Fresh rainwater sits on top of the ice at Auke Lake on Wednesday, Jan. 2, 2019. The National Weather Service expects snow and cold temperatures to be in Juneau’s future. (Michael Penn | Juneau Empire File)

Fresh rainwater sits on top of the ice at Auke Lake on Wednesday, Jan. 2, 2019. The National Weather Service expects snow and cold temperatures to be in Juneau’s future. (Michael Penn | Juneau Empire File)

Cold snap coming

At least we’re not Chicago.

Take a last look at your lawn.

The flakes that fell downtown Tuesday afternoon were just a preview of what can be expected in Juneau in the coming days, said Kimberly Vaughan, forecaster for the National Weather Service in Juneau.

“Where the snow starts coming on in earnest is a snow-rain combination that starts falling Thursday,” Vaughan said.

She said a small amount —maybe an inch or two —could be expected to accumulate before Friday morning.

“On Friday, that’s when things start increasing even further with 2 to 4 inches expected,” Vaughan said.

[See the flakes fall earlier this month]

Then a bit more snow could pile up heading into Sunday.

While the snow falls, the temperatures will be doing the same.

“This is going to be a bit of a cold trend,” Vaughan said. “By Thursday night, we’re looking at lows at about 34 in the valley and 30 in Juneau.”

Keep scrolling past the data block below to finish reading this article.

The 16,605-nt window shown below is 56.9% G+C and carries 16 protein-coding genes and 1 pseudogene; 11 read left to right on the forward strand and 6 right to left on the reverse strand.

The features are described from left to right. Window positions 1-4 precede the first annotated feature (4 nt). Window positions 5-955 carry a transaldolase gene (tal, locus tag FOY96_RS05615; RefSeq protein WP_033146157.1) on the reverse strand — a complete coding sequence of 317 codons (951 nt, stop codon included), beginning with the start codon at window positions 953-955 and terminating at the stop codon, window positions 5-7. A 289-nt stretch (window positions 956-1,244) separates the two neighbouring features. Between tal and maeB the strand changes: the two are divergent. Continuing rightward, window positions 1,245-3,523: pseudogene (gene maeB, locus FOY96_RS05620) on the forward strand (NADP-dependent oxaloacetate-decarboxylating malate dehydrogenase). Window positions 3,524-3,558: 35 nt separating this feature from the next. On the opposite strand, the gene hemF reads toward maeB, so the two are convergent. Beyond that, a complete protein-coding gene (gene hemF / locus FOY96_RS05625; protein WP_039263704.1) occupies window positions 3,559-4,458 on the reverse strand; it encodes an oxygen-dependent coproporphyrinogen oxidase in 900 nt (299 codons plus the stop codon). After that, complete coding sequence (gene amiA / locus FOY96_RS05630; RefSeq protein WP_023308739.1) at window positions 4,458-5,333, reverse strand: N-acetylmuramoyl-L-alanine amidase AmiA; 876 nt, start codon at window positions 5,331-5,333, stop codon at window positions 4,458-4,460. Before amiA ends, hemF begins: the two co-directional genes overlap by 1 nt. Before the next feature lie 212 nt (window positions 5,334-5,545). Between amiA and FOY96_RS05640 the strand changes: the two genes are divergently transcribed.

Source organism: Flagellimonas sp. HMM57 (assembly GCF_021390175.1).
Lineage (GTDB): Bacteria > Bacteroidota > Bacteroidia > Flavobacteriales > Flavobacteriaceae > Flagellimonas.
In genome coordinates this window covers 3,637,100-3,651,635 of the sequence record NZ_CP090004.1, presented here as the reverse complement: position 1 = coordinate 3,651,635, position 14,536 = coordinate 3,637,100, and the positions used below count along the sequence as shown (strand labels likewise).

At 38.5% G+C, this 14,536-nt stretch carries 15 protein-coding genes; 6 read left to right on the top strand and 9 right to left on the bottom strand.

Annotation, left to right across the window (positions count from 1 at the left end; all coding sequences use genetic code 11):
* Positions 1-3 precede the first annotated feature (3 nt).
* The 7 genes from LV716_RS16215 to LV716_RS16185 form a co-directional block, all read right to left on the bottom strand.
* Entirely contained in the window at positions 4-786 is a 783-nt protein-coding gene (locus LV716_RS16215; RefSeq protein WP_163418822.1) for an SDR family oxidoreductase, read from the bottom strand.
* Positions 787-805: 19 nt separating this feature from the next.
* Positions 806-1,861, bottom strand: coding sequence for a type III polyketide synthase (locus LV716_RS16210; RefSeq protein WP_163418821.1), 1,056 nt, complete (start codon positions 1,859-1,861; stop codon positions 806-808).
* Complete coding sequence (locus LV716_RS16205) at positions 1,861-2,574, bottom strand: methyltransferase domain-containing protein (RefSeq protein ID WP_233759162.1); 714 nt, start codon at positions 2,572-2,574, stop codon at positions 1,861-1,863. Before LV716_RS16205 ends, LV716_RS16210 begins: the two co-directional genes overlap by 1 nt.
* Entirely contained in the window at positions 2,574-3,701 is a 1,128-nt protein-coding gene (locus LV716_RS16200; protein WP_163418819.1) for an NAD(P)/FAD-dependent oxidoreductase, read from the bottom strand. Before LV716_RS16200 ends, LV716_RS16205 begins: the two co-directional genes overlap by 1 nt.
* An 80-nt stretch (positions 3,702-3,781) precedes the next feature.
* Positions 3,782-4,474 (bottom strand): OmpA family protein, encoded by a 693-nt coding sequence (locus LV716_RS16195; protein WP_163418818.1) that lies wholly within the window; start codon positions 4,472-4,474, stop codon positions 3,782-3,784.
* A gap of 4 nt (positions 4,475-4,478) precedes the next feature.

Things will continue to cool into the weekend with temperatures decreasing throughout Friday and sitting below freezing for the next few days.

“Saturday, we only warm up to about 16 degrees,” Vaughan said.

Nighttime lows are expected to be between 8 and 14 degrees.

“We’re going to be in that cold snap until we get into Monday,” Vaughan said.

[A good use for snow]

Then temperatures are anticipated to rise

This cold snap anticipated in Juneau is unrelated to the polar vortex that caused record lows in the Midwest.

“It is a different system altogether,” Vaughan said.

It will be chillier than usual, but temperatures will be well short of the negative temperatures recorded in the Lower 48.

“Yes, it’s colder than what our normal is, but it’s not extreme temperatures,” Vaughan said. “This is not so extreme that it will have the impact the Midwest is having.”

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